Inaugural e-Lecture – Post Covid World Order

 

Post Covid World Order

“The Post Covid World Order” by Prof. Mohd Moazzam Ali, former HoD at the Department of Political Science, University of Hyderabad

Dr. Mohd. Moazzam Ali, former HoD and Professor of Political Science, University of Hyderabad has over 90 published research articles and two books to his credit. His first book The Collapse of the Soviet Union: The Nationality Causes was published in 2004 followed by his editorial work Threat Perception in a Globalizing World with Special Reference to India in 2013. He did his M.Phil and Ph.D. from JNU. He studied in Moscow for over two years (1982-1985). He speaks Russian and is fluent in English and his native tongue Urdu. He has delivered lectures across the world (Helsinki, Moscow, Uppsala and Istanbul). He was selected by UGC again in 1992 to give a series of lectures in Moscow at the Institute of State and Law and the Institute of Oriental Studies. He was invited under Linnaeus Palme Scholarship programme to visit Uppsala University, Sweden. He was sponsored by Maison Des Sciences de L’Homme to visit Paris. He attended the Eurasian conference in Antalya, Turkey. He has published over 90 articles in various edited books, research journals, magazines and newspapers besides giving many radio and TV interviews and lectures.

Dr. Ali commenced the inaugural lecture by noting that the world order is characterized by an absence of world government , a body of universally acceptable laws and compulsory membership of world organizations and therefore he was tempted to add “disorder” to his topic instead. It is within this context that one has to think about world order. The search for a world order is informed by a number of reasons including, 1.intention to make international relations orderly and predictable, 2.order being the anti-thesis of disorder (which is equivalent to anarchy and given an aversion to anarchy universally and particularly in Western Political Thought), 3.to avoid war and maintain sustainable peace.

The presentation was divided into four parts namely , COVID 19 and its impact on the global scenario , requirements of world order , sustainability of world order, and possibilities of world order in future.  

Variations of disorder approximate order. There exists a nostalgia for cold war for it made international relations simpler with the world divided into two hostile camps, friends and foes were known and it was possible to predict state behaviour, nonetheless, the world remained in disarray with many more dimensions being added to this disarray as the time passes , one new dimension being the COVID 19. The nature and the source of virus are still unknown. It wreaked havoc in the world.  According to UN Secretary General Guterres “We have surplus of multilateral problems but deficit of solutions. COVID 19 has exposed the fragilities of the world.” In his address President Trump blamed China, while President Xi talked about facing the menace unitedly and that the world should embrace the concept of a family instead of falling into the trap of clash of civilization, which the speaker suggests are dated ideas.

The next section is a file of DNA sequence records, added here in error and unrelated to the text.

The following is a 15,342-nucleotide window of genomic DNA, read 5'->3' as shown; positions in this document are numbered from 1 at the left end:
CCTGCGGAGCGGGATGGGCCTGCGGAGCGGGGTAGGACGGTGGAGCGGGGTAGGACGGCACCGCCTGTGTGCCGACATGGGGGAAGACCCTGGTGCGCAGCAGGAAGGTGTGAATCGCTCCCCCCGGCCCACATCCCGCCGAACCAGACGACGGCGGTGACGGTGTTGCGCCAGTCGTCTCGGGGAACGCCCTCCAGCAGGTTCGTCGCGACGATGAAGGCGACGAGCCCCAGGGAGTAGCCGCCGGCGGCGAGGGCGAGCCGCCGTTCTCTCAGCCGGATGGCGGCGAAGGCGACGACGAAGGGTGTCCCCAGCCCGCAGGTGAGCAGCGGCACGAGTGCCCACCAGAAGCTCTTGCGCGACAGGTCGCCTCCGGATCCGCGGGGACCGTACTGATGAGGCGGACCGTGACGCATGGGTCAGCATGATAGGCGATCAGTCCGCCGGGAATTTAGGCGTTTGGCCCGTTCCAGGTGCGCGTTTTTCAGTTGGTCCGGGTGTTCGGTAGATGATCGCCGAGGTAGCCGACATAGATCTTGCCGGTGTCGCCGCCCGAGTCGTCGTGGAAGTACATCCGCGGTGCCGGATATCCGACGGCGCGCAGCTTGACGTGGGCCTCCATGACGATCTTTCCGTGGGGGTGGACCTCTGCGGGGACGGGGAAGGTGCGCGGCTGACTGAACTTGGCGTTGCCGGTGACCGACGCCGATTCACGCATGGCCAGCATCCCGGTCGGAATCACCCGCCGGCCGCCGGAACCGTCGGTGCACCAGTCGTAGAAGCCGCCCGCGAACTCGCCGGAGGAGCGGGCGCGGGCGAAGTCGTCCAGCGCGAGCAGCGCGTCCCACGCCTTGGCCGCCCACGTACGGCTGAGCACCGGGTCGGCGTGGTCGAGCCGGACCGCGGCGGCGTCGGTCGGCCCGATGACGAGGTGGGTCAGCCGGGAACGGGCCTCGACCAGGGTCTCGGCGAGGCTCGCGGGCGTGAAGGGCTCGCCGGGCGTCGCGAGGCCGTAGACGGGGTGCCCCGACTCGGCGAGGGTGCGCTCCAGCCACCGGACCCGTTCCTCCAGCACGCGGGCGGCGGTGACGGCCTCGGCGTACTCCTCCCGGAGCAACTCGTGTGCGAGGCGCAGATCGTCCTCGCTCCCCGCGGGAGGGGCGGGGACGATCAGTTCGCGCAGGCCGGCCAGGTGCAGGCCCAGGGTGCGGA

The consequences of COVID have spilled out into political, economic , social and psychological domains with over 300 million people affected by the virus and nearly a million dead. Economies the world over ground to a halt with workers and the poor disproportionately affected and 150 million people pushed into absolute poverty. Reporting on human rights violations faced a setback with the focus being on the pandemic. World order has been impacted as well. Many governments which failed to fulfil their promises post elections now got a lease of life. Psychological toll of the pandemic requires detailed study.  It’ll take years before normalcy is restored, if at all. Arms race between the U.S. and Russia presents us with a need to get rid of this psychology of killing. China wasn’t made to apologize although some noise was made by the US and Australia. There is a need to pinpoint the responsibility. This brings us to the question :  why world order?  To make international relations predictable .Earlier, world order has always been unpredictable especially with secret diplomacy , with diplomats meeting and secretly deciding the fate of countries and wars (anarchical touch to international relations), realists therefore were right in saying that nation states work on sovereignty and territoriality.